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Technical Papers
The Effects and Reduction of Common-Mode Noise and Electromagnetic Interference in High-Resolution Digital Audio Transmission

Presented at the Audio Engineering Society Convention, New York October 2003

By Jon D. Paul, Vice President
Scientific Conversion, Inc.


High-resolution digital audio systems are especially susceptible to sources of electromagnetic noise from the environment, for example, crosstalk from adjacent cables. The noise can induce errors and increase jitter in the recovered clock signal.

We discuss the most important noise sources and their characteristics. Next, we analyze the noise susceptibility of typical transmitter and receiver circuits. Test results are provided for a system with induced common-mode noise. The paper concludes with circuit design, component and application considerations.


Transmitter Common-Mode Noise/EMI Current Paths

Simulation Results: CMRR vs. Frequency
without transformer, 15 pF Cp-s and 0.5 pF Cp-s transformer

High Capacitance vs. Low Capacitance Transformers 
30 dB CMRR difference at 10 MHz!

Improved Receiver Circuit: Beads, CM Choke and Shielded Transformer



Fig. 1 Unbalanced Transmission System

Fig. 2 Balanced Transmission System

Fig. 3 Balanced Transmission System with Noise Sources

Fig. 4 Normal-Mode and Common-Mode Currents

Fig. 5 Resistive Coupled Interference (“ground loop”)

Fig. 6 Capacitive (Electric) Coupled Interference

Fig. 7 Inductive (magnetic) Coupled Interference

Fig. 8 Common-Mode to Differential-Mode Conversion

Fig. 9 RS-485 Output Driver and IC Manufacturer’s Suggested Circuits

Fig. 10 Transmitter Common-Mode Noise/EMI Current Paths

Fig. 11 RX IC Manufacturer’s Suggested Circuits

Fig. 12 RX and RS-485 Input Circuit, Transfer Function

Fig. 13 Balanced RX Common-Mode Noise Current

Fig. 14 Receiver with Reclocking Stage Common-Mode Noise Current Paths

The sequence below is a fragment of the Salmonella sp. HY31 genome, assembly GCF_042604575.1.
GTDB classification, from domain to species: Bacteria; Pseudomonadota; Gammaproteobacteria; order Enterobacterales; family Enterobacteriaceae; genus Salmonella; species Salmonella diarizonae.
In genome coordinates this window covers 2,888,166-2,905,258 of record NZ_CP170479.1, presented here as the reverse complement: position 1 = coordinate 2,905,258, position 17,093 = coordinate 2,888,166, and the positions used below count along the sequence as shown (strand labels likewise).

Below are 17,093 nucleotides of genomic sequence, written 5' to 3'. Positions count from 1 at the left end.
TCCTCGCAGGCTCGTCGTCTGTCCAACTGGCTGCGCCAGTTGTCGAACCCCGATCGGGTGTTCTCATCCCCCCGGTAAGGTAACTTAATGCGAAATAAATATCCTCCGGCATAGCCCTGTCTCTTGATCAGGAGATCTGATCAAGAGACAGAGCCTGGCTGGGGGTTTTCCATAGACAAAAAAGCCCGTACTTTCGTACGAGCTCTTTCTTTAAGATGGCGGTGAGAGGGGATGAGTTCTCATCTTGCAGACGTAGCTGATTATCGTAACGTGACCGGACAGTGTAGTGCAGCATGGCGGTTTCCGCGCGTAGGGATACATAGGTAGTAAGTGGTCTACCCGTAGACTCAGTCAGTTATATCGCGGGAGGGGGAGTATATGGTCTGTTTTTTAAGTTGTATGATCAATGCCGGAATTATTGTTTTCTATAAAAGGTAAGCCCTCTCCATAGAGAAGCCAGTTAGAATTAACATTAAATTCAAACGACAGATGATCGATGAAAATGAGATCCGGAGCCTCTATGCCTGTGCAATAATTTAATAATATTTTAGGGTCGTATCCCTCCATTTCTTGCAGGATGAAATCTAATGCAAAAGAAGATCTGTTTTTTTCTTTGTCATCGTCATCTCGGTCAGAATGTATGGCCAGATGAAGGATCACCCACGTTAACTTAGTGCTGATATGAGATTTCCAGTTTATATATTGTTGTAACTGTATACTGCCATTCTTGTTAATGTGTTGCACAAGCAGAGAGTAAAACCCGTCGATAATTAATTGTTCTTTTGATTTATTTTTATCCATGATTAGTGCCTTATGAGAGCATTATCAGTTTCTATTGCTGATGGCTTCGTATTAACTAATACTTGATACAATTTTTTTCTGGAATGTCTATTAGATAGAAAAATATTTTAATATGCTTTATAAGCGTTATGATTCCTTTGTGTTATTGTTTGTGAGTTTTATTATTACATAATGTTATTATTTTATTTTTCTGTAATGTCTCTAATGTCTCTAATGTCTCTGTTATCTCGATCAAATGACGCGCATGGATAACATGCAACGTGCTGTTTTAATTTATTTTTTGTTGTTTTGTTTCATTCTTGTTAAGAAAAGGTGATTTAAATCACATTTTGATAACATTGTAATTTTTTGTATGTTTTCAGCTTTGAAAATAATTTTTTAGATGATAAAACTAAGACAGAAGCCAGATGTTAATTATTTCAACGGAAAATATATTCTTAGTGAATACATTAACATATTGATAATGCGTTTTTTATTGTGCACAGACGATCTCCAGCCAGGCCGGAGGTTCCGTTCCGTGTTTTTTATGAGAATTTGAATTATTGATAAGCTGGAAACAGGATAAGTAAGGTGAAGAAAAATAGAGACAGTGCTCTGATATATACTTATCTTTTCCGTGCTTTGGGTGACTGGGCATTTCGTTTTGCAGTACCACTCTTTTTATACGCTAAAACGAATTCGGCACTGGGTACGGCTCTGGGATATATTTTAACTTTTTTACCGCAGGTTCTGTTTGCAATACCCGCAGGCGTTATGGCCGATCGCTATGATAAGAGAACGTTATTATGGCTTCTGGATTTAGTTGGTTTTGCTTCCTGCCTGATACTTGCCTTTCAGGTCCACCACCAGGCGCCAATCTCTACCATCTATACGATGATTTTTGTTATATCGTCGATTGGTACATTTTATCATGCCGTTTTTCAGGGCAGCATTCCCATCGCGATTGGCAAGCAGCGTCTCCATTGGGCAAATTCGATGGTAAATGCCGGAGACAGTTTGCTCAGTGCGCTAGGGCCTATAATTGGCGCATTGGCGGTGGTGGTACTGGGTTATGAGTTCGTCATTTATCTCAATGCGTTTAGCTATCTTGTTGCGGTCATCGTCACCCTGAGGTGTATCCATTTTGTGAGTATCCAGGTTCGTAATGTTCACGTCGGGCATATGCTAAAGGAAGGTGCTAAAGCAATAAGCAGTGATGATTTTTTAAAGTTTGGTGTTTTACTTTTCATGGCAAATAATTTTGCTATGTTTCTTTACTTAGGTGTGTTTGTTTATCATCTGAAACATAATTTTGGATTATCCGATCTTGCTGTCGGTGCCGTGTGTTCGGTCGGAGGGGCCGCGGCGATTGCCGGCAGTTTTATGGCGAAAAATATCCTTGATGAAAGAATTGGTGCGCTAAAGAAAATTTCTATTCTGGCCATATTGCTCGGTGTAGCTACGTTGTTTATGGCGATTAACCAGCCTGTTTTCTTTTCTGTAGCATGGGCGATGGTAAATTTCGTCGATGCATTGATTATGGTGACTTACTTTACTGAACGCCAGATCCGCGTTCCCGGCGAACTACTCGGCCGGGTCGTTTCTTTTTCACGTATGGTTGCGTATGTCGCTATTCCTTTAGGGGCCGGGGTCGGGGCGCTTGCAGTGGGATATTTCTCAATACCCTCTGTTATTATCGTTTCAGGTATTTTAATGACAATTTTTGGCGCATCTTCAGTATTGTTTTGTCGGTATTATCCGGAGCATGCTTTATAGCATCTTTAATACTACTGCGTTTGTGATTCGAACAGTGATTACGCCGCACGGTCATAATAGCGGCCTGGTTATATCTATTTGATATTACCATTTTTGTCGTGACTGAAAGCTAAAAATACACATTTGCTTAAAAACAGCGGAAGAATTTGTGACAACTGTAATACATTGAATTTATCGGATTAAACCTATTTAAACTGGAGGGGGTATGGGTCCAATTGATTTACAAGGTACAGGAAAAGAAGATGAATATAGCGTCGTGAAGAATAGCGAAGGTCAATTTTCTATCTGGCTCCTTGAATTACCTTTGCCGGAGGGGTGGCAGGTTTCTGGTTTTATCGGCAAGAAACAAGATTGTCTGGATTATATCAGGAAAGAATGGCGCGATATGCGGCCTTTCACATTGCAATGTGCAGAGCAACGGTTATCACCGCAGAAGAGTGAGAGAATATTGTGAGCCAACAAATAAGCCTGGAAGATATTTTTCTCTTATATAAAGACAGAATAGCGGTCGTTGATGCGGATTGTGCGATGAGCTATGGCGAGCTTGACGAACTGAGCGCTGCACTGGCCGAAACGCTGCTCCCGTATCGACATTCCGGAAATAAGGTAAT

Fig. 15 Simulation Model: Common-mode Gain of Transformer + Diff Amp.

Fig. 16 Transformer and Differential Amp Simulation of CMRR vs. Frequency

Fig. 17 RX Differential Signal Eye Pattern with Common-mode Noise

Fig. 18 Common-mode Interference Test Fixture

Fig. 19 RMS Jitter and Histogram Test Equipment

Fig. 20 Common Mode Noise at TX

Fig. 21 RX Inputs With CM Interference

Fig. 22 TX IC Power CM current Hi Cap Trsf X vs. Shielded Low Cap Trsf S2

Fig. 23 RX Induced Jitter No Transformer Jitter 1.505 ns RMS

Fig. 24 RX Induced Jitter Transformer X Jitter 3.104 ns RMS

Fig. 25 RX Induced Jitter TX Transformer Y, Jitter 7.83 ns RMS

Fig. 26 RX Induced Jitter Low Capacitance Transformer S1, Jitter 297 ps RMS

Fig. 27 TX Induced Jitter No Transformer Jitter 19.367 ns RMS

Fig. 28 TX Induced Jitter Hi Capacitance Transformer X, Jitter 84.5 ns RMS

Fig. 29 TX Induced Jitter Lo Capacitance Transformer S1, Jitter 1.64 ns RMS

Fig. 30 TX Induced Jitter Shielded Transformer S2, Jitter 302 ps RMS

Fig. 31 Jitter Histogram Interpretations

Fig. 32 Jitter Histogram Interpretations

Fig. 33 Reclocking RX with Transformer Isolation

Fig. 34  Balanced Transmission System Using Shielded Transformers

Fig. 35  Application of Transformers to Unbalanced System

Fig. 36 Transformer Parameter Comparison

Fig. 37 Transformer Construction

Fig. 38 Improved Receiver Circuit with Shield Beads, Choke & Transformer

Fig. 39 Common-mode Chokes

Fig. 40 Suggested PCB Groundplane  for Transformer & Receiver

Fig. 41 Double Termination

Fig. 42 Double Termination vs. Secondary Termination Reflection Coefficient

Summary and Conclusions

The circuitry of a high-resolution digital audio interface is especially sensitive to common-mode noise, crosstalk and electromagnetic interference. The design of interface circuits and printed circuit board layouts must consider this interference susceptibility to realize high quality, low jitter transmission of digital audio signals. 

New product designs should be tested for interference susceptibility to detect and debug the effects of noise and interference on clock jitter and data errors.

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Copyright © 2008 Scientific Conversion, Inc. All rights reserved. Information is subject to change without notice.


Last revised: 8 March 2008

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